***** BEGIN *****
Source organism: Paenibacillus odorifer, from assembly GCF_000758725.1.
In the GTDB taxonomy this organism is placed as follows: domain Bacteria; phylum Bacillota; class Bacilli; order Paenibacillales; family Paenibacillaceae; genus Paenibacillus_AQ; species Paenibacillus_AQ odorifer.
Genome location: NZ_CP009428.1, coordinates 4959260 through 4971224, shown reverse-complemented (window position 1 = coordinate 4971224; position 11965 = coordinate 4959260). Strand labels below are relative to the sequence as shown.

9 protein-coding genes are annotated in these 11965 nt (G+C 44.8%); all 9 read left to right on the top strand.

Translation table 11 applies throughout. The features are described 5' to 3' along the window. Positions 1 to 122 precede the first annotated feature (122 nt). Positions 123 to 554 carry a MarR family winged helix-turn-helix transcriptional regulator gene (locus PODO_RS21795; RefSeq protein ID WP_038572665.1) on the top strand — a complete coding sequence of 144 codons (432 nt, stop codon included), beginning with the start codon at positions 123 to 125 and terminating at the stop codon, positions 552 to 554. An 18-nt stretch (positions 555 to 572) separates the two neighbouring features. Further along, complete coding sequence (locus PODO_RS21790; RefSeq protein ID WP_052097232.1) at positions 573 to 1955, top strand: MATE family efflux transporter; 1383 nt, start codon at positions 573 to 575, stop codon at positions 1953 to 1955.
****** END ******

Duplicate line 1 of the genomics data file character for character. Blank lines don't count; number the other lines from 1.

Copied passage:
Source organism: Paenibacillus odorifer, from assembly GCF_000758725.1.